- The marking scheme for normal questions in this section has been increased from 1 to 1.5 therefore the verbal section will have 34 questions making a total of 51 marks for this section (no special questions).
Analytical and Logical Reasoning
- The marking scheme for normal questions in this section has also been increased from 1 to 1.5 so the verbal section will have 36 questions making a total of 54 marks for this section (no special questions).
Quantitative – Data sufficiency and data interpretation (DI)
- This section will have normal questions of 1 mark each and 5 special questions (non-MCQ questions) which will be of 2 marks each.
- These questions are Type in type-out (TITA) based questions that the student has to type.
- Quantitative- DI & DS section will have 35 normal questions and 5 special questions and the total marks will be 45 marks.
So you will get 3 marks for each correct answer. With 120 questions, you get a total of 360 marks. The marks are also scaled down in NMAT. Which is not the case in SNAP.
- NMAT has no negative marking for wrong answers which is a blessing! SNAP has a negative 25% marking scheme for every wrong answer (except for TITA questions).
- This is why you can freely mark answers for NMAT and maximize your attempts.
- In SNAP, you have to carefully select your questions and answer them, every mark counts!
- This is a huge difference in SNAP vs NMAT that aspirants need to consider while forming their strategy to crack these exams.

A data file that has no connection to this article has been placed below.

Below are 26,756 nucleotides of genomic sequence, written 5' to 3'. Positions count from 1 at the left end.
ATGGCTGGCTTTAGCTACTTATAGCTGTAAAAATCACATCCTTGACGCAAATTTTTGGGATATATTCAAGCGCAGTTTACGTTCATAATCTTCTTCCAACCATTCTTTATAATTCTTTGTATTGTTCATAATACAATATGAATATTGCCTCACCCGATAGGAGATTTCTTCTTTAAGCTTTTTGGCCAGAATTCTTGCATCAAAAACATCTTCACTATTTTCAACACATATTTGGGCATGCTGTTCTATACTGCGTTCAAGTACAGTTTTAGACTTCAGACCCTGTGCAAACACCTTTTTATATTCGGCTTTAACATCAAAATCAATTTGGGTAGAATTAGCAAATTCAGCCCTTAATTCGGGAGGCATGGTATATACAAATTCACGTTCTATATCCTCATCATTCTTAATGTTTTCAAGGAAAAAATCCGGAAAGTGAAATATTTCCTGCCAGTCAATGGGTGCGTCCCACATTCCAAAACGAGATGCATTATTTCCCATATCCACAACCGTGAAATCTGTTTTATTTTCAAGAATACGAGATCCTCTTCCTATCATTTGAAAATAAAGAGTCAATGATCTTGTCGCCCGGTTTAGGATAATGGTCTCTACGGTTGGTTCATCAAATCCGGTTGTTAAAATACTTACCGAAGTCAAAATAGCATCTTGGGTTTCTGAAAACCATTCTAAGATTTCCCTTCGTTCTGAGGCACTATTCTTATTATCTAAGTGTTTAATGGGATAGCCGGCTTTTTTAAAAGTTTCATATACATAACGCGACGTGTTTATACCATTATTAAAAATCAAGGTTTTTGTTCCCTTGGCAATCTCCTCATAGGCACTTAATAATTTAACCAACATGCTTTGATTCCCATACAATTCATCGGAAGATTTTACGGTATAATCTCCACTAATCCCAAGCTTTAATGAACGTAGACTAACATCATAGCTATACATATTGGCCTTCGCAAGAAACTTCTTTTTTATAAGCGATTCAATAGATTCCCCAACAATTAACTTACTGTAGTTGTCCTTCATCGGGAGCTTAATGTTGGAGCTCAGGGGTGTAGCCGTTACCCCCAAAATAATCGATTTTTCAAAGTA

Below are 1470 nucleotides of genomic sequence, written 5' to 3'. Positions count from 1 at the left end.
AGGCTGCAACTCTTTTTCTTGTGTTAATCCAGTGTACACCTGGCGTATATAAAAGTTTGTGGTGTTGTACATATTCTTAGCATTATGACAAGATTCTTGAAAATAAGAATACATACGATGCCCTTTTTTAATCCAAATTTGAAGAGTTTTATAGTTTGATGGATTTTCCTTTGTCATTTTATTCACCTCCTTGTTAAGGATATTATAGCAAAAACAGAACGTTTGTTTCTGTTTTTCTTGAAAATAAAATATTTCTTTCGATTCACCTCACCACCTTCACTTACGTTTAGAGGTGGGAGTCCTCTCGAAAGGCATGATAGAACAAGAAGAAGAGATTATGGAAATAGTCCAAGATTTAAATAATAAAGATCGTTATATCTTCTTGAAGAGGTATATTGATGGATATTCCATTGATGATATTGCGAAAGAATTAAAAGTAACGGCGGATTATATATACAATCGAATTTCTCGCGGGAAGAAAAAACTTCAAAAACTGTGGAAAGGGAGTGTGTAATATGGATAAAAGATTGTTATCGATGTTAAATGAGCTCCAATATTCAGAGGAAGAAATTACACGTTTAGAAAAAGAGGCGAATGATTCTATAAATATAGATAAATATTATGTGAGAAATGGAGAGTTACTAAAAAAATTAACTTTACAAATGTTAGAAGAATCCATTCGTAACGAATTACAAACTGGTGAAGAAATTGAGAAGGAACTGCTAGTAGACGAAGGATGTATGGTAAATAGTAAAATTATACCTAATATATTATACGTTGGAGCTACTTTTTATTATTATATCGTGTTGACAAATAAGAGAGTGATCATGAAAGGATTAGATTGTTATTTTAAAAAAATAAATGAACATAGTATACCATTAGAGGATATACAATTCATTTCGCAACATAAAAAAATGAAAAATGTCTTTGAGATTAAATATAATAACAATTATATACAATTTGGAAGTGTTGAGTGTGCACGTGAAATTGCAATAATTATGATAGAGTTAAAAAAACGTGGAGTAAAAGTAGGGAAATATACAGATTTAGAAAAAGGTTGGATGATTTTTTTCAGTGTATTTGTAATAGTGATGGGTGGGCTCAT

SNAP VS NMAT: Cut-offs
- The colleges accepting the SNAP score take into account the overall score. Which means there is no sectional cut-off as such. In addition, the expected cut-off is between 53-58 marks. That may fetch 93 to 96 percentile for SIBM Pune and SCMHRD Pune.
- However, in the case of the NMAT score, there is a sectional as well as an overall score. The expected score is 240+. out of 360. However, the chances of getting selected are when the score is above 240+.
Colleges accepting the score:
- For NMAT, SVKM’s NMIMS and other 40+ colleges accept the score. Colleges like Xaviers TAPMI and Flame Univ. accept the NMAT score.
- For SNAP 15 participating symbiosis colleges and a few other colleges.
Also read: Everything you need to know about SNAP
The above article also has various Symbiosis institutes with their respective cut-offs.
Mode of exam:
So both exams are conducted once a year through online mode. However, there is a slight difference in the mode of the exam. SNAP is conducted only on one day from 2 pm to 4 pm. The place and time both are predetermined. And you cannot make any changes to that. If you miss the exam, you cannot appear for it for the entire year.